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United States v. Klein


decided: December 5, 1973.


Appeal from a judgment of the District Court for the Northern District of New York, Edmund Port, Judge, convicting appellant, after a verdict, of bank robbery in violation of 18 U.S.C. § 2113(a) and of assaulting bank employees in violation of 18 U.S.C. § 2113(d). Affirmed.

Waterman, Friendly and Timbers, Circuit Judges.

Author: Per Curiam

In the morning of July 24, 1972, two men robbed a branch office of the Marine Midland Bank in Troy, N. Y., of approximately $33,000; one of them threatened bank employees with a gun. An indictment in the District Court for the Northern District of New York charged that the robbers were appellant Klein and one Peter John Galvin. The latter's trial was severed and the jury found Klein guilty of bank robbery in violation of 18 U.S.C. § 2113(a) and of assaulting bank employees in violation of 18 U.S.C. § 2113(d).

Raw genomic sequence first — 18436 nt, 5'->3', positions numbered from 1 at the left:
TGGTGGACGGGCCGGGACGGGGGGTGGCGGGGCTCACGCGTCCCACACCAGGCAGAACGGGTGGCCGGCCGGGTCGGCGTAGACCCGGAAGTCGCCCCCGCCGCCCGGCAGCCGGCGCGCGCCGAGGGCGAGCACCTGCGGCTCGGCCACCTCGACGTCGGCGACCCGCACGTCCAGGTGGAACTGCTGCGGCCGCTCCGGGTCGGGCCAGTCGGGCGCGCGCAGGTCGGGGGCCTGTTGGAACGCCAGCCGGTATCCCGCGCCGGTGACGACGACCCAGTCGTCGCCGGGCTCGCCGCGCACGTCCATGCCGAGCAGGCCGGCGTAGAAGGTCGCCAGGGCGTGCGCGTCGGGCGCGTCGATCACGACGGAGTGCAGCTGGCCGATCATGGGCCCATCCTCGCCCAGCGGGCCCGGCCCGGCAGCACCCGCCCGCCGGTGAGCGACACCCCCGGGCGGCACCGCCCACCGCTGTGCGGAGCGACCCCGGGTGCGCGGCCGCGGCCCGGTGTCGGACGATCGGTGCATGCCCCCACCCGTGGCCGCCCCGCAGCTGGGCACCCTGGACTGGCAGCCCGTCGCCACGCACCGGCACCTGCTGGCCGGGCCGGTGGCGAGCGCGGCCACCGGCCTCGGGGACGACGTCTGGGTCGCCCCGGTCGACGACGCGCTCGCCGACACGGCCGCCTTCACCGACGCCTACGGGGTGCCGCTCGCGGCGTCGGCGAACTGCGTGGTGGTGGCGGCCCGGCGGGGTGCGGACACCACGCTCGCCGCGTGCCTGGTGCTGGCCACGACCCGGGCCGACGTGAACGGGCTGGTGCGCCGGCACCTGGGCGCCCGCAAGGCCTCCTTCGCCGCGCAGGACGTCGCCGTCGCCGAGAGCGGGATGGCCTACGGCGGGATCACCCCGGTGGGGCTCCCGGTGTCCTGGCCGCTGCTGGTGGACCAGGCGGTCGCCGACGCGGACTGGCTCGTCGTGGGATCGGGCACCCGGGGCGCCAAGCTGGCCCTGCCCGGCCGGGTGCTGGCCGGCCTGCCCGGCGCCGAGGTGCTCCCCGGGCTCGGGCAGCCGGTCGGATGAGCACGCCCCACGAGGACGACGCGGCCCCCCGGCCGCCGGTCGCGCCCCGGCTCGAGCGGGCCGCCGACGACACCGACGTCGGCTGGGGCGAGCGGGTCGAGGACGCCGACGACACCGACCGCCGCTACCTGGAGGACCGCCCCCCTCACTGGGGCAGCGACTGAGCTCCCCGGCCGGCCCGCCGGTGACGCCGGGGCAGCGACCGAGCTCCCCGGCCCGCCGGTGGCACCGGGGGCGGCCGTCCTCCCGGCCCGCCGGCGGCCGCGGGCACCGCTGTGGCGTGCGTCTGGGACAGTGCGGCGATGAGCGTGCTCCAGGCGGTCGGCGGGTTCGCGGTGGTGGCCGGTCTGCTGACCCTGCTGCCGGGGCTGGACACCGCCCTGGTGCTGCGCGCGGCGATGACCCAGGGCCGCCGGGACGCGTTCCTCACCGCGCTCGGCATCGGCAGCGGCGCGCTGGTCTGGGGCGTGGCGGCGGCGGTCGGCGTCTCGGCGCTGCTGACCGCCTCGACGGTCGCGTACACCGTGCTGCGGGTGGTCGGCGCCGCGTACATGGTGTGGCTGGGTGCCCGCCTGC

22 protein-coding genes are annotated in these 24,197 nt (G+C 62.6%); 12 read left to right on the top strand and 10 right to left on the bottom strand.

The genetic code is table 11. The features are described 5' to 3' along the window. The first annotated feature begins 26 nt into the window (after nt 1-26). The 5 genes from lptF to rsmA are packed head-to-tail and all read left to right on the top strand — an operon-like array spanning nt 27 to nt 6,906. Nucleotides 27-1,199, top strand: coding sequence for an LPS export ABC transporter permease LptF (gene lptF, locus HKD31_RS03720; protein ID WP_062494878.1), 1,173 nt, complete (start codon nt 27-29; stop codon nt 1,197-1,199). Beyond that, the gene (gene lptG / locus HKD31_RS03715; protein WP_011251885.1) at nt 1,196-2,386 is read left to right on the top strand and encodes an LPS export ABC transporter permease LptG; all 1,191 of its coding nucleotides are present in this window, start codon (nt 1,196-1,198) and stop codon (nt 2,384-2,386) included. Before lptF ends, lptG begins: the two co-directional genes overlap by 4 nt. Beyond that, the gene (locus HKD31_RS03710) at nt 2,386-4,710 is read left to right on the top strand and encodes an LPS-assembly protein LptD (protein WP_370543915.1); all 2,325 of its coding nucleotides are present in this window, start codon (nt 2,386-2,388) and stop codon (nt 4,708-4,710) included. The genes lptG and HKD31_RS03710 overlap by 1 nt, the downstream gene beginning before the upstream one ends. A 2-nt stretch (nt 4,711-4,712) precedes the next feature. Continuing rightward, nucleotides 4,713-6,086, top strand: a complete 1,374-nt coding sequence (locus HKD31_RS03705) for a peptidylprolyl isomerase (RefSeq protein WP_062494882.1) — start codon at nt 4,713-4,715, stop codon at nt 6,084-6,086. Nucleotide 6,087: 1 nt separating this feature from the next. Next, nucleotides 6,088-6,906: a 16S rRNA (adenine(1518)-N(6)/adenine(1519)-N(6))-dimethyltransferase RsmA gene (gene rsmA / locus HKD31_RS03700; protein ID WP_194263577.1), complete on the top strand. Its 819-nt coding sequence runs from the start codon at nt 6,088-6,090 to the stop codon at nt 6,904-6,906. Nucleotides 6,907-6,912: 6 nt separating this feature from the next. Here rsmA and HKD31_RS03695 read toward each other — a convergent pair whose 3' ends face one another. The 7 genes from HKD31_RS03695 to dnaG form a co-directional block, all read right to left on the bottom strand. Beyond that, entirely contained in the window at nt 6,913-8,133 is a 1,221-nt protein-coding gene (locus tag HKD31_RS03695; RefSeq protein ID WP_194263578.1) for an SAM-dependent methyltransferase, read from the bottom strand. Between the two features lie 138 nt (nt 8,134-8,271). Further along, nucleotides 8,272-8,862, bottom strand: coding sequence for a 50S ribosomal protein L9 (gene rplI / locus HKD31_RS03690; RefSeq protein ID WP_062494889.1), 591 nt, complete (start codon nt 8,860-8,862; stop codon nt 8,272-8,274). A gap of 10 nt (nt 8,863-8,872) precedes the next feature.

An important part of the case against Klein, who was not directly identified by bank employees, was this: Two bank employees testified that at the time of the robbery they saw a green Ford, which one of them identified as being of late 1960's vintage, parked in front of the bank. Later on the day of the robbery law enforcement officers discovered a mile from the bank a green 1969 or 1970 Ford containing a packet of $10 bills in a Federal Reserve wrapper and, in the trunk, brick and mortar fragments and a container of windshield washer solution. Mr. Robert Irish testified that Klein had performed masonry work for him shortly before the robbery, arriving at Irish's home in a green Ford; that Irish had helped Klein unload bricks from the trunk; and that he had noticed a half-gallon jug of window-washer there. He also testified that on July 27 he had identified a green Ford shown to him by the FBI as the one Klein had driven. There was other evidence, including testimony by Klein himself, tending to show that Klein had been driving a green Ford in July or at least in late June; and the abandoned car contained a blue plastic strip with the name of Klein's landlord.